Case No. CIV-21-312-J
Joseph Glen Strawn, a state prisoner appearing pro se, filed a Petition pursuant to 28 U.S.C. § 2254 seeking relief from his conviction in Stephens County District Court, Case No. CF-2016-494 (Pet.) [Doc. No. 1]. The matter was referred for initial proceedings to United States Magistrate Judge Gary M. Purcell consistent with 28 U.S.C. § 626(b)(1)(B), (C). Judge Purcell screened the Petition and issued a Report and Recommendation recommending that it be dismissed as untimely. (Rep. & Rec.) [Doc. No. 7]. Petitioner has objected (Petr.'s Obj.) [Doc. No. 8], triggering de novo review.
Relevant here, Petitioner plead guilty and was sentenced on September 7, 2017 for (1) Possession of a Controlled Dangerous Substance with Intent to Distribute After Former Conviction of a Felony (AFCF); (2) Escape from Arrest or Detention AFCF; and (3) Unlawful Possession of Drug Paraphernalia. He did not move to withdraw his guilty plea and did not file a direct appeal. In his Petition, Petitioner alleges (1) it is unconstitutional to assume intent to distribute based on circumstantial evidence (multiple strains of marijuana, multiple baggies, etc.); (2) he was tricked into entering a guilty plea; (3) his prior felony conviction on which his enhancement was based is "bogus;" (4) his sentences are legally too long; and (5) his attorney was constitutionally ineffective. Pet. at 5-12.
As Judge Purcell correctly noted, the Antiterrorism and Effective Death Penalty Act of 1996 (AEDPA) sets forth a one-year statute of limitation for prisoners to challenge their state-court convictions or sentences. 28 U.S.C. § 2244(d)(1)(A)-(D). Here, Petitioner was sentenced on September 7, 2017 and his conviction became final ten days later, on September 17, 2017. See Clark v. Oklahoma, 468 F.3d 711, 713 (10th Cir. 2006) (holding petitioner's sentencing on a guilty plea became final under § 2244(d)(1)(A) ten days later). The AEDPA's one-year period of limitation began to run the following day, September 18, 2017, and in the absence of statutory or equitable tolling, expired one year later, on September 18, 2018. See Harris v. Dinwiddie, 642 F.3d 902, 907 n. 6 (10th Cir. 2001) (noting that the statutory year begins to run on the day after the judgment and sentence becomes final). Using the mailbox rule, Petitioner filed his Petition in this Court approximately two and a half years later, on April 5, 2021.
In his objection, Petitioner does not challenge Judge Purcell's finding that he is not entitled to statutory tolling. However, he does argue he is entitled to equitable tolling and/or an exception to the statute of limitations.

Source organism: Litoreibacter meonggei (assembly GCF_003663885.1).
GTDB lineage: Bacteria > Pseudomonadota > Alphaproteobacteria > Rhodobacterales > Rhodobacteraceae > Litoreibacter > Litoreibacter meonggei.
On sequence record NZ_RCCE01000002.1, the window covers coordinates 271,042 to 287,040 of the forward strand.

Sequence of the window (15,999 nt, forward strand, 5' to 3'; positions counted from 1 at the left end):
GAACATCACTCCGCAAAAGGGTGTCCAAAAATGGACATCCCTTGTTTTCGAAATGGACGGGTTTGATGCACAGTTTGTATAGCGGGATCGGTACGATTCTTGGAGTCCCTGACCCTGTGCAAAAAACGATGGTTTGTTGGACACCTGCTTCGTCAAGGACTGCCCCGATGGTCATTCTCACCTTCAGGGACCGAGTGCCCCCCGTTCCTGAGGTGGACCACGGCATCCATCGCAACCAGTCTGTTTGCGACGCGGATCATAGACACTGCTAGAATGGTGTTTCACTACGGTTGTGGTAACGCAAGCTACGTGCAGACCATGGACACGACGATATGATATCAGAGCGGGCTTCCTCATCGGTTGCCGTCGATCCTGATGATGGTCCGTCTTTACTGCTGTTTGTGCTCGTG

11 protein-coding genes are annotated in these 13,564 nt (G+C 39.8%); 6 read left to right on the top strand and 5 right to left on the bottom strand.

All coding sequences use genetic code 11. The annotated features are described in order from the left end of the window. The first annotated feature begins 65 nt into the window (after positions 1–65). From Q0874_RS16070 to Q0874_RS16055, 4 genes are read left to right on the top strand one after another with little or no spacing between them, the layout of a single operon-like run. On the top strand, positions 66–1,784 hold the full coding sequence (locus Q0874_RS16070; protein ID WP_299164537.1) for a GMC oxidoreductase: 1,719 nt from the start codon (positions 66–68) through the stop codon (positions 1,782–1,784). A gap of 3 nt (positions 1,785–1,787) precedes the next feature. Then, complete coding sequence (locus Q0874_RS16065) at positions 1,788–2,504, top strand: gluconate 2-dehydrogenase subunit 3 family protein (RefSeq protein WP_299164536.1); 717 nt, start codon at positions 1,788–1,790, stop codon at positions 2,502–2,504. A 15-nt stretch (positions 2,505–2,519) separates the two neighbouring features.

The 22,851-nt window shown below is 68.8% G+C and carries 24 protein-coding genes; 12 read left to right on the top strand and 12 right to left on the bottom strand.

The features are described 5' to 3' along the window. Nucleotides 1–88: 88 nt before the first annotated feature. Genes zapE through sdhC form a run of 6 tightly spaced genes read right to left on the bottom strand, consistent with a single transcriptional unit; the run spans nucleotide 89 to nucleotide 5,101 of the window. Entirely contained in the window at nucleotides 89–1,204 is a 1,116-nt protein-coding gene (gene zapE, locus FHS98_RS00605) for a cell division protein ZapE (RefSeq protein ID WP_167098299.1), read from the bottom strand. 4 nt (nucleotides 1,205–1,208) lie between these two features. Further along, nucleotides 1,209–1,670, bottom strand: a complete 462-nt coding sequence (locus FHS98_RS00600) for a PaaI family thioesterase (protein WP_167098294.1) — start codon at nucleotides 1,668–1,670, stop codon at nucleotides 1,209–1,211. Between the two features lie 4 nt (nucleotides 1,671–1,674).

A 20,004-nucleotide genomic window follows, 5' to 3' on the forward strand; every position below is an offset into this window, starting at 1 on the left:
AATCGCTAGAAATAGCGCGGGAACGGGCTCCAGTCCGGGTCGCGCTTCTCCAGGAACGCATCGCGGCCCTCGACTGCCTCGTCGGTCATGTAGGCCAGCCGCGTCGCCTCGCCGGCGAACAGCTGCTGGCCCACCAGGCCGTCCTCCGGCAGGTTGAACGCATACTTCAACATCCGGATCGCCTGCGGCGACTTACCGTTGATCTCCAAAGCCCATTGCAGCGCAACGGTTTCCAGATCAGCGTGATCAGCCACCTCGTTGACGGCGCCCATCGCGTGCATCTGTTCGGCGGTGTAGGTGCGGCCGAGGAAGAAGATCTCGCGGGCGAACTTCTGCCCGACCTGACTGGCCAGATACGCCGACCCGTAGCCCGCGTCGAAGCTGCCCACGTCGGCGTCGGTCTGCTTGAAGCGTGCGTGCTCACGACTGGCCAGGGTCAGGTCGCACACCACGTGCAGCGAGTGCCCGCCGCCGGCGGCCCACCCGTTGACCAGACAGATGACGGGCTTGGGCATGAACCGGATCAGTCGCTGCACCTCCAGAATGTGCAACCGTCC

To qualify for equitable tolling, a petitioner must show "(1) that he has been pursuing his rights diligently, and (2) that some extraordinary circumstance stood in his way and prevented timely filing." Holland v. Florida, 560 U.S. 631, 649 (2010) (internal quotations and citation omitted). Circumstances appropriate for equitable tolling include "when an adversary's conduct - or other uncontrollable circumstances - prevents a prisoner from timely filing, or when a prisoner actively pursues judicial remedies but files a defective pleading during the statutory period." Gibson v. Klinger, 232 F.3d 799, 808 (10th Cir. 2000). In the Tenth Circuit, "equitable tolling is a rare remedy to be applied in unusual circumstances." Al-Yousif v. Trani, 779 F.3d 1173, 1179 (10th Cir. 2015). In addition to equitable tolling, there is an exception from the statute of limitations if a petitioner can demonstrate his actual innocence. See Weaver v. Bear, 713 F. App'x 744, 746 (10th Cir. 2017) ("Actual innocence serves more as an 'equitable exception to § 2244(d)(1), not an extension of the time statutorily prescribed.'" (citation omitted)).
Petitioner asks the Court to apply equitable tolling and/or find an exception to the statute of limitations because (1) his attorney did not tell him he could appeal, and ignorance of the law should toll the statute of limitations, and (2) he is innocent because he never intended to sell the marijuana. See Pet.'s Obj. at 1-6. However, contrary to Petitioner's assertion otherwise, his "ignorance of the law . . . does not excuse prompt filing." Marsh v. Soares, 223 F.3d 1217, 1220 (10th Cir. 2000). Thus, Judge Purcell correctly found no grounds for equitable tolling.
To support his claim of innocence, Petitioner would need to provide "new reliable evidence -whether it be exculpatory scientific evidence, trustworthy eyewitness accounts, or critical physical evidence - that was not presented at trial." Schlup v. Delo, 513 U.S. 298, 324 (1995). Petitioner has not done so, and in fact admits that he had scales, multiple strains of marijuana, and multiple bags of marijuana. See Pet. at 5, 8; Pet.'s Obj. at 4. While Petitioner does not believe this proves he had an intent to distribute, it is clearly fatal to his actual innocence claim. Thus, again, the Court finds that Judge Purcell correctly found that Petitioner's alleged innocence did not excuse his untimeliness.
In sum, and having carefully reviewed the Petition, Report and Recommendation, and Petitioner's Objection de novo, the Court agrees with Judge Purcell's well-reasoned analysis. Accordingly, the Court ADOPTS the Report and Recommendation [Doc. No. 7] and DISMISSES Petitioner's Petition [Doc. No. 1] as untimely. Finally, a certificate of appealability is DENIED, as the Court concludes Petitioner has not made "a substantial showing of the denial of a constitutional right." 28 U.S.C. § 2253(c)(2).
A separate judgment will follow.
IT IS SO ORDERED this 26th day of April, 2021.
BERNARD M. JONES
UNITED STATES DISTRICT JUDGE